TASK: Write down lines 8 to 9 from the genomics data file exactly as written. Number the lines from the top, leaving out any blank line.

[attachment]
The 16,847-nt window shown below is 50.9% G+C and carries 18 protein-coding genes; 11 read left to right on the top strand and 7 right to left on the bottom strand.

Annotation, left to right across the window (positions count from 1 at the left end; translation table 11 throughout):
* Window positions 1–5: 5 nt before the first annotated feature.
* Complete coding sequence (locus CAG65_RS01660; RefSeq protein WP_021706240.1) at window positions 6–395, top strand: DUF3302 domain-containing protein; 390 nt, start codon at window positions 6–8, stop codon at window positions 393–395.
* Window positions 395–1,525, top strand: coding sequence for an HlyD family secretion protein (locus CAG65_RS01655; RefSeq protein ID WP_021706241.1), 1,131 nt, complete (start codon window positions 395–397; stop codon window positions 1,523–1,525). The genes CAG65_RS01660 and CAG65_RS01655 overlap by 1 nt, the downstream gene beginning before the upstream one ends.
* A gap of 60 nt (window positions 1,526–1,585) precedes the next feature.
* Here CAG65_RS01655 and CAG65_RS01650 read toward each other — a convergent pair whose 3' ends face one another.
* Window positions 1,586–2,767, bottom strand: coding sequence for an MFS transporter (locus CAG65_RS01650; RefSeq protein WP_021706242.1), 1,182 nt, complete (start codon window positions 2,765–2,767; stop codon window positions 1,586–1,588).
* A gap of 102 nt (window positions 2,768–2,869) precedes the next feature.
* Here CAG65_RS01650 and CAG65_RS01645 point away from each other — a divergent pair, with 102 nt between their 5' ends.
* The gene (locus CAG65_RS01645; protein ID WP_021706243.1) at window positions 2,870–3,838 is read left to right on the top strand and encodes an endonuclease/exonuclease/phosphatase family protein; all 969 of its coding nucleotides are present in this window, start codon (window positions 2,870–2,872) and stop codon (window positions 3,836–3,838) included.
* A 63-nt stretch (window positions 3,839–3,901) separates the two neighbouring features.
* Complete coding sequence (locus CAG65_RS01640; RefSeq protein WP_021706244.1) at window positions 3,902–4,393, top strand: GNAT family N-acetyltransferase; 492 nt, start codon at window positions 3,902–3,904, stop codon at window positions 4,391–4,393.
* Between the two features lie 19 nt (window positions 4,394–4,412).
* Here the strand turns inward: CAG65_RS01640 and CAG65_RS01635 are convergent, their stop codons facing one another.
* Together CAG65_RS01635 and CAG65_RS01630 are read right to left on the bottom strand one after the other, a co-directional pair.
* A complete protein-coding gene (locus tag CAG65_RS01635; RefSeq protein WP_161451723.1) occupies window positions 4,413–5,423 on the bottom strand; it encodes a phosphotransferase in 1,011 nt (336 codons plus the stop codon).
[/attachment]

* Window positions 1,586–2,767, bottom strand: coding sequence for an MFS transporter (locus CAG65_RS01650; RefSeq protein WP_021706242.1), 1,182 nt, complete (start codon window positions 2,765–2,767; stop codon window positions 1,586–1,588).
* A gap of 102 nt (window positions 2,768–2,869) precedes the next feature.